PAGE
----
Anne Bloom’s Five Things You Need To Be A Highly Effective Leader During Uncertain & Turbulent Times
Show gratitude by exchanging uplifting appreciation messages with your peers, managers, and employees. Reassure them that they’re doing great and don’t need to stress about productivity.
As part of our series about the “Five Things You Need To Be A Highly Effective Leader During Turbulent Times”, we had the pleasure of interviewing Anne Bloom.
Anne Bloom has worked in human resources in Toronto, Canada for over 30 years. She has led the function in large, global organizations and now works as a Principal at a small consulting and interim executive firm called The Osborne Group. Anne leads talent, culture, and operations projects in both the for-profit and not-for-profit sectors. She is a trusted, forward-thinking advisor and excellent relationship manager who builds cultures characterized by inclusivity, diversity, equity, and collaboration to help organizations succeed. Anne has her finger on the pulse of many HR issues and has written about How We Need To Adjust To The Future Of Work. She looks forward to providing thought leadership and lessons for organizational leaders and employees as they try to navigate the challenges of this tumultuous time.
Thank you so much for your time! I know that you are a very busy person. Our readers would love to “get to know you” a bit better. Can you tell us a bit about your ‘backstory’ and how you got started?
Like almost everyone I know in Human Resources, my HR career started by accident. Early in my working life, I was working as a financial statement typist in a chartered accountancy firm, and they needed to hire another typist. The office manager asked me if I wanted to sit in on the interview — I said sure why not — and the rest is history. I got involved in all interviewing and hiring and the company promoted me to HR Specialist without any training. I made the decision to return to school, received my certification in 1993 and continued to build my HR career. Since then, I have been very fortunate to work in companies of all shapes and sizes, roles of all shapes and sizes and I continue to learn and grow and love that HR is now People and Culture which makes so much better sense. When I started my HR career, we hired and fired — that was it. Today, people and culture employees are trusted advisors, growth and success initiators and the go to people in the company. The world of people and culture is ever-changing. The only thing I know for certain is that change is inevitable, growth is optional.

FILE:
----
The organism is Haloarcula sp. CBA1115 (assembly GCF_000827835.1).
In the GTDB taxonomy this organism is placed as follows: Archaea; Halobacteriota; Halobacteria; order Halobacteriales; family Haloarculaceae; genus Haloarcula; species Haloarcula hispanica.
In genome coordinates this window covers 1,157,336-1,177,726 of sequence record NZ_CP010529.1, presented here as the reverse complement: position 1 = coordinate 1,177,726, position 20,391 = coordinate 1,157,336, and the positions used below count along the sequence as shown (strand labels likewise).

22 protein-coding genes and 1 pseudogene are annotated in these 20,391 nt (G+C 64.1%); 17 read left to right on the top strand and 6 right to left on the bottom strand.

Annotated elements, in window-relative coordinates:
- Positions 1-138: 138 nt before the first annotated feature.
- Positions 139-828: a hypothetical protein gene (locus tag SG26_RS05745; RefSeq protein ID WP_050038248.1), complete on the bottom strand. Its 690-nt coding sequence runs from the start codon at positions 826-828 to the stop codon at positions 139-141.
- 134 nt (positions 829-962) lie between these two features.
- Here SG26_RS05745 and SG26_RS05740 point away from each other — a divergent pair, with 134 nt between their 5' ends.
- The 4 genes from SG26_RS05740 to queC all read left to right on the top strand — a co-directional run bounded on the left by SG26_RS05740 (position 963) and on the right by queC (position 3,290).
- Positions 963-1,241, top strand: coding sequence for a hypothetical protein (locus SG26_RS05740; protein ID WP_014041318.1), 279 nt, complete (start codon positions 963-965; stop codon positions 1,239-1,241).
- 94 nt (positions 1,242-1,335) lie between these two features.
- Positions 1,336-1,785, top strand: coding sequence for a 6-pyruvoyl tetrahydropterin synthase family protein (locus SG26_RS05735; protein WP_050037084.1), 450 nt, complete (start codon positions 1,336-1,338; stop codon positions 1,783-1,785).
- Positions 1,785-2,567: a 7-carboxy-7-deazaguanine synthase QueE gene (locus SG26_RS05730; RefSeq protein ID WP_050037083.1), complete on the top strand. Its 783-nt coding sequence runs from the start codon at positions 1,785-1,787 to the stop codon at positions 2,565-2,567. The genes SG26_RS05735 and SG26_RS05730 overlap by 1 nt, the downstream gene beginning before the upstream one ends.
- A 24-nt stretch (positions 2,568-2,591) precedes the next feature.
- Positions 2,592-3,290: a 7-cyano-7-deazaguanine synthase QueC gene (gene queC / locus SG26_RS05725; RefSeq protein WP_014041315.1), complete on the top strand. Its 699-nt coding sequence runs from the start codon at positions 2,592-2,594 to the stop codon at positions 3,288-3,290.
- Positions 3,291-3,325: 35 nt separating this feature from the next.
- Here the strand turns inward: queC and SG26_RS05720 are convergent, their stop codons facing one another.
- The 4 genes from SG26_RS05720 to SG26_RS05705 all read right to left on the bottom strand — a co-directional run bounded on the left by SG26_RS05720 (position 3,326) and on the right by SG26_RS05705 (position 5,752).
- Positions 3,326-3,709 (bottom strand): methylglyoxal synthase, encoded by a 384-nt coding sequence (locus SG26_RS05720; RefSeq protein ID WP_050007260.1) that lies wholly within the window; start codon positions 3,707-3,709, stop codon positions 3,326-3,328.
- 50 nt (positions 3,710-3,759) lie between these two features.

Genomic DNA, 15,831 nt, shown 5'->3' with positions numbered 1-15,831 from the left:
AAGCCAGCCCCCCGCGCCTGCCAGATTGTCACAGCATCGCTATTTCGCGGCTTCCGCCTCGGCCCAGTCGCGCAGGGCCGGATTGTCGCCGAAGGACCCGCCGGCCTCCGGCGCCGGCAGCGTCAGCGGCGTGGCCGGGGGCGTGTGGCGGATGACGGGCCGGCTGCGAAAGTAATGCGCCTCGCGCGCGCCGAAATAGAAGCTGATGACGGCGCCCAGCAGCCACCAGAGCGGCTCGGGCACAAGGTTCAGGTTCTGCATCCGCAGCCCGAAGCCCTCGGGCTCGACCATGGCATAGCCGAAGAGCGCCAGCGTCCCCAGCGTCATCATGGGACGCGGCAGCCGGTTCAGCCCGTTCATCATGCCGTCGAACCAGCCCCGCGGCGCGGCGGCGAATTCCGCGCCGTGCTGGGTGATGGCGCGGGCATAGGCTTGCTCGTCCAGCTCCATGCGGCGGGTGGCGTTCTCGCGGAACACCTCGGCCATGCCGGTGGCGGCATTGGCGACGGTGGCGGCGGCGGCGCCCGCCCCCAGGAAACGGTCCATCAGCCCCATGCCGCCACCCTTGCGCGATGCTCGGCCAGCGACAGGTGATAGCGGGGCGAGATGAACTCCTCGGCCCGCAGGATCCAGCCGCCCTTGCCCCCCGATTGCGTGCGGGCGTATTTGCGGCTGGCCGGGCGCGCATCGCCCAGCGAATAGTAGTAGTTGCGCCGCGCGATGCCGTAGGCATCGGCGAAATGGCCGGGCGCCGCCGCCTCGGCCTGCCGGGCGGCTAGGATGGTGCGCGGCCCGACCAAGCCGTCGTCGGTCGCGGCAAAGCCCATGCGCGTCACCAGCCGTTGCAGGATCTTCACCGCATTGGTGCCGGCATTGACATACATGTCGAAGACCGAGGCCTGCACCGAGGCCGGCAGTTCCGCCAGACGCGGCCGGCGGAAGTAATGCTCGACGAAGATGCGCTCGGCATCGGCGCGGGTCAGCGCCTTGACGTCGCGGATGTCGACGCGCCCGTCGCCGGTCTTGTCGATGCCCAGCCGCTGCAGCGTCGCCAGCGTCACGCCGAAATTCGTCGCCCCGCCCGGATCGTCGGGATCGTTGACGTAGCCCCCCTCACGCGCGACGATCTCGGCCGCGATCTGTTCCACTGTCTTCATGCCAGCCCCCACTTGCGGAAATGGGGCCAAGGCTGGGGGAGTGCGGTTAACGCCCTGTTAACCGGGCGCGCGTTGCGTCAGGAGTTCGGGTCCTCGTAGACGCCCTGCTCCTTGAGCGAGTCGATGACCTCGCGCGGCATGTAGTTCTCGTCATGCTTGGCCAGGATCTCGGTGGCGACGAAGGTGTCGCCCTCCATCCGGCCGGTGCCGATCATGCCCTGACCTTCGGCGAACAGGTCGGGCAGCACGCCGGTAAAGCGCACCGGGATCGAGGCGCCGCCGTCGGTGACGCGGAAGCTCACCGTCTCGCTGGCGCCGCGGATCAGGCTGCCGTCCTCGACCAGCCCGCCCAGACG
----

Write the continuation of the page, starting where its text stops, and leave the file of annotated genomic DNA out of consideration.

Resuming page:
Can you share a story about the funniest mistake you made when you were first starting? Can you tell us what lessons or ‘take aways’ you learned from that?
Unfortunately, this is not a funny mistake or story. This is a story of learning best practices and how important communication is in an organization. Early in my HR career, I received a phone call from an employee about an issue he was having with his manager. We talked about possible solutions, and I asked him to sit down with his manager and have an open conversation about his feelings and impressions of work style and the impact it was having on his ability to do his job well. It was the best solution I could come up with and I know it was the right advice. However, it was late in the day and I wanted to go home. I “forgot” to tell my manager about the conversation. That forgetfulness led to a discussion on the importance of sharing crucial information that always come back to bite you. The lesson learned is one that I still follow today in everything I do — communicate, communicate and communicate some more. If you think you have communicated enough, you probably haven’t. Open, honest, transparent communication is so important to building strong working relationships. Leave a voice mail and follow up with an email.
None of us are able to achieve success without some help along the way. Is there a particular person who you are grateful towards who helped get you to where you are? Can you share a story?
I was fortunate to have two people in my life who I consider to be strong supporters of my career. The first person who shaped me was my grade 12 teacher. I still remember his openness, his ability to make you feel like your opinions and thoughts mattered. He taught me to be the person I wanted to be and not what everyone else expected of me. The second mentor was an HR leader I had many years ago. He taught me the right way to manage, the right way to deal with conflict, that people are all different and you can’t manage each person the same way. We had philosophical conversations on life and leadership and how to best accept my own limitations. Both of these people shaped me as a leader, as a person and as a woman.